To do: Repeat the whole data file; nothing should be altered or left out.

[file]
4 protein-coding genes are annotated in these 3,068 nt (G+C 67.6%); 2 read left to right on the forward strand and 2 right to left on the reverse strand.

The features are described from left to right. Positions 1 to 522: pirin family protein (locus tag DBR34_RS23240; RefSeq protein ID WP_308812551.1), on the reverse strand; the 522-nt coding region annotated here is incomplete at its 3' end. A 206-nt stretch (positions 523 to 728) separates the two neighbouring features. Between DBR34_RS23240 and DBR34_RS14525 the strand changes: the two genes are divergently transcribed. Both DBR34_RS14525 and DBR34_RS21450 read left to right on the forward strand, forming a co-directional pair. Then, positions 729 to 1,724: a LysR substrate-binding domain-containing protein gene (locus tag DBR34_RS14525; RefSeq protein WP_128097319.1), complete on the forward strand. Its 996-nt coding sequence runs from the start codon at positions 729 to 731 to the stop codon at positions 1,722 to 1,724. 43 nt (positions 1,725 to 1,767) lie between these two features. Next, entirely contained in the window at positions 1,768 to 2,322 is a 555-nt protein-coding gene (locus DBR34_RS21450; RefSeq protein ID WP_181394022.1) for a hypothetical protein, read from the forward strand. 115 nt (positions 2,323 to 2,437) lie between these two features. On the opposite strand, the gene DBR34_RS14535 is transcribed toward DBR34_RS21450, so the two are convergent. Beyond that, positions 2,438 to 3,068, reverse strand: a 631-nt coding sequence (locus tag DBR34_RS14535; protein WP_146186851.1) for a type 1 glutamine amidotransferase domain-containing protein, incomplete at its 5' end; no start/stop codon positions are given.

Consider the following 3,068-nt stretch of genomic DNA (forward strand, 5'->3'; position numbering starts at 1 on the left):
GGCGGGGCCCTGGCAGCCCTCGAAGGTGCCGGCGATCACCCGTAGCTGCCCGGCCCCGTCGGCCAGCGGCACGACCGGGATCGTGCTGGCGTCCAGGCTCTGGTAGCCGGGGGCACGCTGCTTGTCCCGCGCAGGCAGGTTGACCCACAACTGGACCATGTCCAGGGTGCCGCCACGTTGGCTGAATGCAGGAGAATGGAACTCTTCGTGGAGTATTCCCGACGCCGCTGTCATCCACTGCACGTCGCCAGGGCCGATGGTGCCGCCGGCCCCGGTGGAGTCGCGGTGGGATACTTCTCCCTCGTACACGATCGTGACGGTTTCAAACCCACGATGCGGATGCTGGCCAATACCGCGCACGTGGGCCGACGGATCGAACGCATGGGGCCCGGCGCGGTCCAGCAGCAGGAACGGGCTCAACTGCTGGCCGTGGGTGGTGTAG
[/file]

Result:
4 protein-coding genes are annotated in these 3,068 nt (G+C 67.6%); 2 read left to right on the forward strand and 2 right to left on the reverse strand.

The features are described from left to right. Positions 1 to 522: pirin family protein (locus tag DBR34_RS23240; RefSeq protein ID WP_308812551.1), on the reverse strand; the 522-nt coding region annotated here is incomplete at its 3' end. A 206-nt stretch (positions 523 to 728) separates the two neighbouring features. Between DBR34_RS23240 and DBR34_RS14525 the strand changes: the two genes are divergently transcribed. Both DBR34_RS14525 and DBR34_RS21450 read left to right on the forward strand, forming a co-directional pair. Then, positions 729 to 1,724: a LysR substrate-binding domain-containing protein gene (locus tag DBR34_RS14525; RefSeq protein WP_128097319.1), complete on the forward strand. Its 996-nt coding sequence runs from the start codon at positions 729 to 731 to the stop codon at positions 1,722 to 1,724. 43 nt (positions 1,725 to 1,767) lie between these two features. Next, entirely contained in the window at positions 1,768 to 2,322 is a 555-nt protein-coding gene (locus DBR34_RS21450; RefSeq protein ID WP_181394022.1) for a hypothetical protein, read from the forward strand. 115 nt (positions 2,323 to 2,437) lie between these two features. On the opposite strand, the gene DBR34_RS14535 is transcribed toward DBR34_RS21450, so the two are convergent. Beyond that, positions 2,438 to 3,068, reverse strand: a 631-nt coding sequence (locus tag DBR34_RS14535; protein WP_146186851.1) for a type 1 glutamine amidotransferase domain-containing protein, incomplete at its 5' end; no start/stop codon positions are given.

Consider the following 3,068-nt stretch of genomic DNA (forward strand, 5'->3'; position numbering starts at 1 on the left):
GGCGGGGCCCTGGCAGCCCTCGAAGGTGCCGGCGATCACCCGTAGCTGCCCGGCCCCGTCGGCCAGCGGCACGACCGGGATCGTGCTGGCGTCCAGGCTCTGGTAGCCGGGGGCACGCTGCTTGTCCCGCGCAGGCAGGTTGACCCACAACTGGACCATGTCCAGGGTGCCGCCACGTTGGCTGAATGCAGGAGAATGGAACTCTTCGTGGAGTATTCCCGACGCCGCTGTCATCCACTGCACGTCGCCAGGGCCGATGGTGCCGCCGGCCCCGGTGGAGTCGCGGTGGGATACTTCTCCCTCGTACACGATCGTGACGGTTTCAAACCCACGATGCGGATGCTGGCCAATACCGCGCACGTGGGCCGACGGATCGAACGCATGGGGCCCGGCGCGGTCCAGCAGCAGGAACGGGCTCAACTGCTGGCCGTGGGTGGTGTAG